A bit more complexity in Northern Ireland: the rise of the ‘Neithers’

In last month’s blog I was complaining about the simplistic views of many people in the Republic on the complexity of demographic change in Northern Ireland. Too many of them insist on holding to the ill-informed belief that when Northern Catholics outnumber Northern Protestants, we will move rapidly towards a Border Poll leading to Irish unity (mistakenly equating being Catholic with being Nationalist). This month I am going to add to that complexity.

I have been reading an academic article by the superb Brexit researcher, Dr Katy Hayward, and her Queen’s University Belfast colleague, Dr Cathal McManus, on what they call the ‘Neithers’: those people in the North who do not feel either Unionist or Nationalist.¹ Their research into the findings of the 2017 Northern Ireland Life and Times (NILT) survey, conducted annually by Queen’s University and the University of Ulster, shows in that year 45% of those surveyed did not identify as being part of one of the traditional political blocks in the North. In the comparable 2018 survey this had risen to 50%.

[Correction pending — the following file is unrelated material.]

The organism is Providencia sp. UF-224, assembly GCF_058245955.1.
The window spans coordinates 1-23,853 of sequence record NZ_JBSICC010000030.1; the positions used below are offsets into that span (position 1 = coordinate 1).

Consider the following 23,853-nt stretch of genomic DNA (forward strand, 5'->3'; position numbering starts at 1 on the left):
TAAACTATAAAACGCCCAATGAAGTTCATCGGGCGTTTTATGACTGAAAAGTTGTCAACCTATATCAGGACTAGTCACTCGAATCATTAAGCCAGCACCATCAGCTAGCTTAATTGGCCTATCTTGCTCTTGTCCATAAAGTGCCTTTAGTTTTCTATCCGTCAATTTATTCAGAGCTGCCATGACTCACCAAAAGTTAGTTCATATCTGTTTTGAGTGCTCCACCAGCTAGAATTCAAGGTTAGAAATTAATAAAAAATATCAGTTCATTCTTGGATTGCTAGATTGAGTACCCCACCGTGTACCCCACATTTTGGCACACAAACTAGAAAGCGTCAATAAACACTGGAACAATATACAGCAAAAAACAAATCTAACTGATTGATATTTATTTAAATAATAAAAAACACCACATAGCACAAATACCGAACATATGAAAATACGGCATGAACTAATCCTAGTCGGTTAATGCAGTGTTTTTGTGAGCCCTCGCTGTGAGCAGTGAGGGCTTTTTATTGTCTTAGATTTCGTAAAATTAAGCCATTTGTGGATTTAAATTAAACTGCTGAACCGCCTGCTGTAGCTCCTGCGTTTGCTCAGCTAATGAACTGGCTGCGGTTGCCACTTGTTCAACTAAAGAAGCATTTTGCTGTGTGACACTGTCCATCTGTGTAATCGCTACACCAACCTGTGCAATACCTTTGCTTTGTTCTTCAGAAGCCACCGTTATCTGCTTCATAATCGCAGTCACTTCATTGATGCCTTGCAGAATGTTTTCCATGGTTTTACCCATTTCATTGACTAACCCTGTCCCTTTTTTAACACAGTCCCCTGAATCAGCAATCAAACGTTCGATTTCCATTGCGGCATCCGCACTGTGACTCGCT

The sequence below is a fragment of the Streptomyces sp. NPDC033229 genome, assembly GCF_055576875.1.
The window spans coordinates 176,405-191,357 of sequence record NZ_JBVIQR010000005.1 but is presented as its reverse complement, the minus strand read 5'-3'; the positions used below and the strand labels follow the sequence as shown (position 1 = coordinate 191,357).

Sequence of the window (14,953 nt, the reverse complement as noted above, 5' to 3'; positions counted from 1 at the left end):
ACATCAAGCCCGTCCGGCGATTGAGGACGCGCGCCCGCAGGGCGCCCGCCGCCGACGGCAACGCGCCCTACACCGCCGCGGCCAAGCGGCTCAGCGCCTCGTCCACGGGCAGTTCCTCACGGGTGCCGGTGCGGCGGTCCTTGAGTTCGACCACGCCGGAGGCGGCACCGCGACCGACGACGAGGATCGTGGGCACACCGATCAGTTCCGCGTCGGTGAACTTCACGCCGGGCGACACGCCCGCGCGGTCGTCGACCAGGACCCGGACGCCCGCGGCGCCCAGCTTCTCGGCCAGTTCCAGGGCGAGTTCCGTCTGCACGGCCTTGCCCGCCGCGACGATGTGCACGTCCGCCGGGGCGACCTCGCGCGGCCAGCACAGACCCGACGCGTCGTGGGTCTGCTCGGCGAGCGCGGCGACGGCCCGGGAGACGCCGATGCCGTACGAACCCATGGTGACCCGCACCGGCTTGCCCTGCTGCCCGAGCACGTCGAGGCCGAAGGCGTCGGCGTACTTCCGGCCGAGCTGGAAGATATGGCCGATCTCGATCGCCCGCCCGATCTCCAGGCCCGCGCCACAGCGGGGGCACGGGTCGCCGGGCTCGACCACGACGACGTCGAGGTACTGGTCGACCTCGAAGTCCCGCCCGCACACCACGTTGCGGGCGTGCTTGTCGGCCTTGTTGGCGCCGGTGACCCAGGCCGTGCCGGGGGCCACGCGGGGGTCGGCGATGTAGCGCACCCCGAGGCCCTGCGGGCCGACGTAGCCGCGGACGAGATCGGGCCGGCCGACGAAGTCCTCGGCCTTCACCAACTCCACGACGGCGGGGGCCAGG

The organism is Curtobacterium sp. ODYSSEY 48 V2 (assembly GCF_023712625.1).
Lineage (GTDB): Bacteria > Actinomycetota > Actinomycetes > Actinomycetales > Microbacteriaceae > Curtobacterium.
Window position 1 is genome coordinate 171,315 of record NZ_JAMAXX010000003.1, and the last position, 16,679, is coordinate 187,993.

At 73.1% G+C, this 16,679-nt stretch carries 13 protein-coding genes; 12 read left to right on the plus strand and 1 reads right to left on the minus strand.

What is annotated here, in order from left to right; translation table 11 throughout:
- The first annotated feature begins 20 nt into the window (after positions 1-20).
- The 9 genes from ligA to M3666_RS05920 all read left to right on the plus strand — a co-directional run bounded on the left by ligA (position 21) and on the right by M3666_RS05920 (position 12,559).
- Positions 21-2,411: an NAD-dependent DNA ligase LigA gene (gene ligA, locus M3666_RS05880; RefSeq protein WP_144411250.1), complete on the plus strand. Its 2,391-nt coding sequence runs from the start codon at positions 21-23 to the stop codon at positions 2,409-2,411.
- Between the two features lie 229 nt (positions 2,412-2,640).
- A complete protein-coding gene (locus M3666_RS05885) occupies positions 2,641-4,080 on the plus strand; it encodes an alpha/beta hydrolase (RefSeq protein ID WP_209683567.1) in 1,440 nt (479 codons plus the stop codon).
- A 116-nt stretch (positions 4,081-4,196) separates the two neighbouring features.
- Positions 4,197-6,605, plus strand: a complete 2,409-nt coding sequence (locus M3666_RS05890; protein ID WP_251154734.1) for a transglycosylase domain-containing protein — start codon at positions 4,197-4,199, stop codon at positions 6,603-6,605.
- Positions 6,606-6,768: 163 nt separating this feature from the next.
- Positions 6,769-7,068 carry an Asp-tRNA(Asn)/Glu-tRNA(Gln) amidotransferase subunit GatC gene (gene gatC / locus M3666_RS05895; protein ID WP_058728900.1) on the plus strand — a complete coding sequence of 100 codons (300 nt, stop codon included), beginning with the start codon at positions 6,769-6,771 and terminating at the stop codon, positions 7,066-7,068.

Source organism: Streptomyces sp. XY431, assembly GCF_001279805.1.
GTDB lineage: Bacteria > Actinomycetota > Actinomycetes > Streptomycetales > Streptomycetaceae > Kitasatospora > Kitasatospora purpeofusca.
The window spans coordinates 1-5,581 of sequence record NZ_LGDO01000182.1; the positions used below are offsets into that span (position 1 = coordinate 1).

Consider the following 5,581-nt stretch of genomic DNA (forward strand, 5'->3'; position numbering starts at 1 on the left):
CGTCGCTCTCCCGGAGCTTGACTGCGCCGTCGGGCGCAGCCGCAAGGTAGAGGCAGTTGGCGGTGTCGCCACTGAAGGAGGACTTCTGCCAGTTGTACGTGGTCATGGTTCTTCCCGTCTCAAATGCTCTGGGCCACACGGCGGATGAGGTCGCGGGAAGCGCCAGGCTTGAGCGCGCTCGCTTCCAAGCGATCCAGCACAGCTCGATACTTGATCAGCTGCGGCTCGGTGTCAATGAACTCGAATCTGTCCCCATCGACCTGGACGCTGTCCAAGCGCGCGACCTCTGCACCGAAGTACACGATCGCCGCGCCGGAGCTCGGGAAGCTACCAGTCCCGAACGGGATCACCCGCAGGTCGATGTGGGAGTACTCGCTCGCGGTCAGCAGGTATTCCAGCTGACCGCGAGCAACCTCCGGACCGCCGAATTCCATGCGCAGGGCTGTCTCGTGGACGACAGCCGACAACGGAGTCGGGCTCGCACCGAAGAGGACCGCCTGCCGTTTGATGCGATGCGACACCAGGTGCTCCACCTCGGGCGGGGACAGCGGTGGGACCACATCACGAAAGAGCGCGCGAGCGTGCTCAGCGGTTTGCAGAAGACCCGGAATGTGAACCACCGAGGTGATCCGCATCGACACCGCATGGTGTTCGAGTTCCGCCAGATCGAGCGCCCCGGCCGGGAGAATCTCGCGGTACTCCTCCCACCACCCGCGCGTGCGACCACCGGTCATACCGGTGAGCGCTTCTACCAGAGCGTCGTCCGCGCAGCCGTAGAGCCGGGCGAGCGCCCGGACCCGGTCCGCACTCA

Think of it: half of a representative sample of people in the North told this authoritative opinion poll they did not consider themselves either Unionist or Nationalist! That seems to fly in the face of all received knowledge about the ‘tribal’ politics of a region which often seems trapped in immutable sectarian blocks represented by the parties of (formerly) armed republicanism and reactionary unionism.

So who are these ‘Neithers’? According to Hayward and McManus: “The ‘typical’ person identifying as Neither is more likely than either Unionists or Nationalists to be young, female, of both British and Irish identity, to have lived outside Northern Ireland, to have some qualification (especially at the highest levels), to have gone to a mixed school, to be in paid employment and to have a high income.” In other words, they appear to be the North’s more educated and middle class people; 61% of them are women.

Looking in detail at these people who “conscientiously say that have neither Unionist nor Nationalist identities, reveals above all else, the complexity of Northern Ireland society and the inadequacy of the ‘two communities’ thesis,” the researchers conclude. It is notable that the largest category for national identity among the ‘Neithers’ is “equally British and Irish.” Similarly, devolution within the United Kingdom is the favoured constitutional option for ‘Neithers’, generally three times more so than Irish reunification.